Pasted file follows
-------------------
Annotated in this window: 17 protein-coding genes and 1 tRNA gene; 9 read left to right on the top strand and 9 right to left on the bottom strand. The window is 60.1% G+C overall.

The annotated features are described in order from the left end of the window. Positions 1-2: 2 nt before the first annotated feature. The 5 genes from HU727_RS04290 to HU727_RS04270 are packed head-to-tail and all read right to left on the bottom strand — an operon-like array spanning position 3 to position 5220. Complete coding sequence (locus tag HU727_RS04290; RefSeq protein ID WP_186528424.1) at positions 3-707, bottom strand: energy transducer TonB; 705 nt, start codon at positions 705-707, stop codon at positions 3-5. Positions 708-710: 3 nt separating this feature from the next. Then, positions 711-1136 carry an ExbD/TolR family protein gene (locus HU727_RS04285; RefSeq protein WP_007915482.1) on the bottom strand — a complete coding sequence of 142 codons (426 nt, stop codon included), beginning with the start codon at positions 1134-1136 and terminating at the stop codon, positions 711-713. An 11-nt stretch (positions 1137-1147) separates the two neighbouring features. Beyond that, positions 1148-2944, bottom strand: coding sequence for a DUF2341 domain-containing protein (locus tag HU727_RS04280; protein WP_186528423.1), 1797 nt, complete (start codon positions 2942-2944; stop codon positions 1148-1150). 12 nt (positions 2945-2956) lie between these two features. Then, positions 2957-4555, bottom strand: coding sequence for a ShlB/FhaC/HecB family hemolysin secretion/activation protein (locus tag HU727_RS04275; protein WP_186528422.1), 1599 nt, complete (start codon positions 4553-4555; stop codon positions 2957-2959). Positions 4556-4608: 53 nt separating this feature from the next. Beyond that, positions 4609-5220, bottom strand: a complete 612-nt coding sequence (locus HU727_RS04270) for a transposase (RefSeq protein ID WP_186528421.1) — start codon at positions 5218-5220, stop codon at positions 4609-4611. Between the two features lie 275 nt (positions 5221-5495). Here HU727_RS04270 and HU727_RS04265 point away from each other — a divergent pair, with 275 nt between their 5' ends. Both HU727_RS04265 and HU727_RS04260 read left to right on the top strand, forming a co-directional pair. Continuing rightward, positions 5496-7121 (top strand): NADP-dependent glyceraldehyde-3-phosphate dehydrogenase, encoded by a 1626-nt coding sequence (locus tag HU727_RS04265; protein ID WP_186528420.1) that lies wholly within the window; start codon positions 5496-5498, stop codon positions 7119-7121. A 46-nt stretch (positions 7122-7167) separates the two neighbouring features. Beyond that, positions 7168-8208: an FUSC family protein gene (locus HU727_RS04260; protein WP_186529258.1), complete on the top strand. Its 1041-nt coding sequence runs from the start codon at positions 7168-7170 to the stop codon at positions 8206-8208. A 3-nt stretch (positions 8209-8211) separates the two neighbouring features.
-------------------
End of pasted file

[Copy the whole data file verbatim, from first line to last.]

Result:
Annotated in this window: 17 protein-coding genes and 1 tRNA gene; 9 read left to right on the top strand and 9 right to left on the bottom strand. The window is 60.1% G+C overall.

The annotated features are described in order from the left end of the window. Positions 1-2: 2 nt before the first annotated feature. The 5 genes from HU727_RS04290 to HU727_RS04270 are packed head-to-tail and all read right to left on the bottom strand — an operon-like array spanning position 3 to position 5220. Complete coding sequence (locus tag HU727_RS04290; RefSeq protein ID WP_186528424.1) at positions 3-707, bottom strand: energy transducer TonB; 705 nt, start codon at positions 705-707, stop codon at positions 3-5. Positions 708-710: 3 nt separating this feature from the next. Then, positions 711-1136 carry an ExbD/TolR family protein gene (locus HU727_RS04285; RefSeq protein WP_007915482.1) on the bottom strand — a complete coding sequence of 142 codons (426 nt, stop codon included), beginning with the start codon at positions 1134-1136 and terminating at the stop codon, positions 711-713. An 11-nt stretch (positions 1137-1147) separates the two neighbouring features. Beyond that, positions 1148-2944, bottom strand: coding sequence for a DUF2341 domain-containing protein (locus tag HU727_RS04280; protein WP_186528423.1), 1797 nt, complete (start codon positions 2942-2944; stop codon positions 1148-1150). 12 nt (positions 2945-2956) lie between these two features. Then, positions 2957-4555, bottom strand: coding sequence for a ShlB/FhaC/HecB family hemolysin secretion/activation protein (locus tag HU727_RS04275; protein WP_186528422.1), 1599 nt, complete (start codon positions 4553-4555; stop codon positions 2957-2959). Positions 4556-4608: 53 nt separating this feature from the next. Beyond that, positions 4609-5220, bottom strand: a complete 612-nt coding sequence (locus HU727_RS04270) for a transposase (RefSeq protein ID WP_186528421.1) — start codon at positions 5218-5220, stop codon at positions 4609-4611. Between the two features lie 275 nt (positions 5221-5495). Here HU727_RS04270 and HU727_RS04265 point away from each other — a divergent pair, with 275 nt between their 5' ends. Both HU727_RS04265 and HU727_RS04260 read left to right on the top strand, forming a co-directional pair. Continuing rightward, positions 5496-7121 (top strand): NADP-dependent glyceraldehyde-3-phosphate dehydrogenase, encoded by a 1626-nt coding sequence (locus tag HU727_RS04265; protein ID WP_186528420.1) that lies wholly within the window; start codon positions 5496-5498, stop codon positions 7119-7121. A 46-nt stretch (positions 7122-7167) separates the two neighbouring features. Beyond that, positions 7168-8208: an FUSC family protein gene (locus HU727_RS04260; protein WP_186529258.1), complete on the top strand. Its 1041-nt coding sequence runs from the start codon at positions 7168-7170 to the stop codon at positions 8206-8208. A 3-nt stretch (positions 8209-8211) separates the two neighbouring features.